Kashrut or the Mystery of Food
Explaining Kosher to a twelve year old, a ten year old, and an eight year old
Or: Why Stuff Is Never Enough
This is the meat, this is the milk side.
We don’t eat the milk with the meat.
We don’t mix them, not on the counter, not in our tummies.
‘Cuz God said . . . (Thinking Rambam).
You put them off with a bent reed, but what will you tell us? (twelve years old)
That doesn’t work for me (ten years old).
Are Spaghetti-O’s kosher? (eight years old)
Look, I don’t know why. It’s the mystery of food.
The mystery of food?
Listen carefully. There is an emptiness into which we eat, it mirrors the world. A space inside. Sometimes we stuff that space with food, with drugs, with sex, with success, with money, but it’s a spiritual space. It can’t be filled with substances, no kind of food, since manna, can fill that emptiness. Manna was kind of a clue, it was food but it was spiritual food, so the regular stuff — love even, success, the gold, the cars — stuff is never enough.
Stuff is never enough?
Stuff is never enough. Only God can fill that emptiness, only spiritual things, love if it’s holy love, work if it’s holy work, only holiness. The space is reserved for holiness. Food is the hardest example, ‘cuz you got to go to the trough three times a day and to make that holy is to help all the other things in life become holy.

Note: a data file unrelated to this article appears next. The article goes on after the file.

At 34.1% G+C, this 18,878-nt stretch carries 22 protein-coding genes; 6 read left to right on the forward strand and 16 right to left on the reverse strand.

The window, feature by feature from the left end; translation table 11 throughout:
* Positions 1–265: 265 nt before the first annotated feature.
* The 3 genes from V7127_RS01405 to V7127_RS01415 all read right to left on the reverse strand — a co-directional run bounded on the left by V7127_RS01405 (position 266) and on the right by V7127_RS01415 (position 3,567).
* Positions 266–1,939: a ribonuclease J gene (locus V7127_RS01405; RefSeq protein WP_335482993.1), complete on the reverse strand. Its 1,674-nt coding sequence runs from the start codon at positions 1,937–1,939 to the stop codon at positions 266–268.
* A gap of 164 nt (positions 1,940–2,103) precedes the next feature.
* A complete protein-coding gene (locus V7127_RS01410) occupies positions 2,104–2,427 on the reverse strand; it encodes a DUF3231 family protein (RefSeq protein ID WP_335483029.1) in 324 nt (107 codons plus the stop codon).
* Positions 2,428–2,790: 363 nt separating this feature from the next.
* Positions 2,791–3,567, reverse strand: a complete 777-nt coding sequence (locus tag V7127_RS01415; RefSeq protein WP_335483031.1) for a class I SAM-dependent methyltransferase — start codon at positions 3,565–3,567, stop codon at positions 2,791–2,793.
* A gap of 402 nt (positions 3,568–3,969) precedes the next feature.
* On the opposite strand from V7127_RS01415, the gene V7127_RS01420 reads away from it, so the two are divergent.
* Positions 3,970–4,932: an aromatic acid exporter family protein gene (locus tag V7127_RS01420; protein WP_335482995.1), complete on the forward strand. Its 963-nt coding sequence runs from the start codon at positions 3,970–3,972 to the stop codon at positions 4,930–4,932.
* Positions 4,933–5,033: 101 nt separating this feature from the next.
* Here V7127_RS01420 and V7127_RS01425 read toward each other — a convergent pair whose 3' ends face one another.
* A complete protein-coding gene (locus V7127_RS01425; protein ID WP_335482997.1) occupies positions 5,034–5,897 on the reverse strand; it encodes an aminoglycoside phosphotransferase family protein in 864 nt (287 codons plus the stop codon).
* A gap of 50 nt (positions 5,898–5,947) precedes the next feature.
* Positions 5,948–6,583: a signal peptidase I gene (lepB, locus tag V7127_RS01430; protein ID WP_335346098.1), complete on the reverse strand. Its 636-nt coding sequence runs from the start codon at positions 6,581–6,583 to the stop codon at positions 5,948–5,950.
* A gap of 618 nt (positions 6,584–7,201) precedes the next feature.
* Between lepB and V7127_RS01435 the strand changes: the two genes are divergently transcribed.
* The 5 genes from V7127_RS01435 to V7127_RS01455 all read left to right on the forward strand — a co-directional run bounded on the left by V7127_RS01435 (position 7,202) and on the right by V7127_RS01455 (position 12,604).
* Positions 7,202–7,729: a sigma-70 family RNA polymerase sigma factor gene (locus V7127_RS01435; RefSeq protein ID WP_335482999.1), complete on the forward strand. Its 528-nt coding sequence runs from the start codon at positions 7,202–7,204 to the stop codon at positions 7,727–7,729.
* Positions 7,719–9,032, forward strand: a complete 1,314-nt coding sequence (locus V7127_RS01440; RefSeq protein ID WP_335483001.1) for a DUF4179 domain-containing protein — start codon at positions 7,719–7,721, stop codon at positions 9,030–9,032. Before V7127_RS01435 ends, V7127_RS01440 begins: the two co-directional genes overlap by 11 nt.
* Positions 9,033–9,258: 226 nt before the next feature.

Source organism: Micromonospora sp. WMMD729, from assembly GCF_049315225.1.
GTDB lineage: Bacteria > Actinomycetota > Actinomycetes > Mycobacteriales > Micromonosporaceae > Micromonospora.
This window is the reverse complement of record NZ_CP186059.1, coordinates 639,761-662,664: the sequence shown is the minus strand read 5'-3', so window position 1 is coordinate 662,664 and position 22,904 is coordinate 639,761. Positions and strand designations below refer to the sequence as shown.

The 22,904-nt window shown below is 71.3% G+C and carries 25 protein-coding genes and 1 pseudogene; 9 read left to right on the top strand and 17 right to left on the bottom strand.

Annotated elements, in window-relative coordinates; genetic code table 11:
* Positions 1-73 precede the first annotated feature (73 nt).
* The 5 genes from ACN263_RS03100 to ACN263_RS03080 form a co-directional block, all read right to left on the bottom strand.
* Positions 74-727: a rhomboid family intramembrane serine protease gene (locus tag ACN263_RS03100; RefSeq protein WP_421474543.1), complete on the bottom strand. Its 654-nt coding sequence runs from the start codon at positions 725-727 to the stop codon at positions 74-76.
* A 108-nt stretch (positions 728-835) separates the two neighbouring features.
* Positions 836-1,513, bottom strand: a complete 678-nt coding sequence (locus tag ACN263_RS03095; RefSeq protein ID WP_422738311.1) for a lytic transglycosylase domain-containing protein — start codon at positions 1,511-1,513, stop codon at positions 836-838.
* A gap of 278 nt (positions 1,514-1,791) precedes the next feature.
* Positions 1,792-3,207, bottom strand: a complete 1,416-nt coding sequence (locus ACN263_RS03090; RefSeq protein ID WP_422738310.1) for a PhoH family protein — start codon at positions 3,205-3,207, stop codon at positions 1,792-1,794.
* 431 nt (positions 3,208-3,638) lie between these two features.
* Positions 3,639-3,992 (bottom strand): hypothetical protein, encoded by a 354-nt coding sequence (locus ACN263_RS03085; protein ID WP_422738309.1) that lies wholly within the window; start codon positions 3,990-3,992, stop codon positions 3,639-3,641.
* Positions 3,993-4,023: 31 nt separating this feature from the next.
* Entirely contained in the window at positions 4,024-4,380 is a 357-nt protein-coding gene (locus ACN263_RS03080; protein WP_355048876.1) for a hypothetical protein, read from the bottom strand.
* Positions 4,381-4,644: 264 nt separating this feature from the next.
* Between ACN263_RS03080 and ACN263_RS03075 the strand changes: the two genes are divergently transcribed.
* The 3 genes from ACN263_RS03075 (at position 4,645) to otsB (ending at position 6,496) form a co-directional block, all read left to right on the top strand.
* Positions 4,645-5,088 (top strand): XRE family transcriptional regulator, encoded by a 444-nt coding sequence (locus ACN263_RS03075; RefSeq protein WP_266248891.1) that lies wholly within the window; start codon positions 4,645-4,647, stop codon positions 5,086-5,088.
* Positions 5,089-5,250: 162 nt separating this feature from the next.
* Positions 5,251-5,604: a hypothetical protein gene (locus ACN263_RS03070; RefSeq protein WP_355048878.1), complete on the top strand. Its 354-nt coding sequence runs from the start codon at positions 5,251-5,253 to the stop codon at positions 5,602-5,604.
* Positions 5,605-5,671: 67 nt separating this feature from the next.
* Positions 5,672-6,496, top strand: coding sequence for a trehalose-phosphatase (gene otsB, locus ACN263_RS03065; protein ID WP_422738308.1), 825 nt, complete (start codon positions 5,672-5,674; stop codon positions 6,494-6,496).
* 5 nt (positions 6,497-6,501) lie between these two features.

It’s a “chok,” a mystery place that registers only holy. Stuff is never enough. The mistake a lot of us make: into that space we stuff substances, we eat into the space, we drink we drug we sex we love we buy we live into that space, but it has nothing to do with stuff. It’s the search for meaning or substance, not food, not drink, not drugs, but God, spirit, the holiness of this and the beauty of that. It’s food, but food for the soul. It’s a hint that all things have a spiritual, non-physical base. All that sustains is unseen. And that’s what kosher is, the mystery training discipline for all holiness in life. It’s called a “chok,” the mystery training. Who gets it?
(Twelve years old): I get it.
(Ten years old): Yeah, I get it.
(Eight years old): I get it, but are Spaghetti-Os kosher?
It’s an imperfect world honey.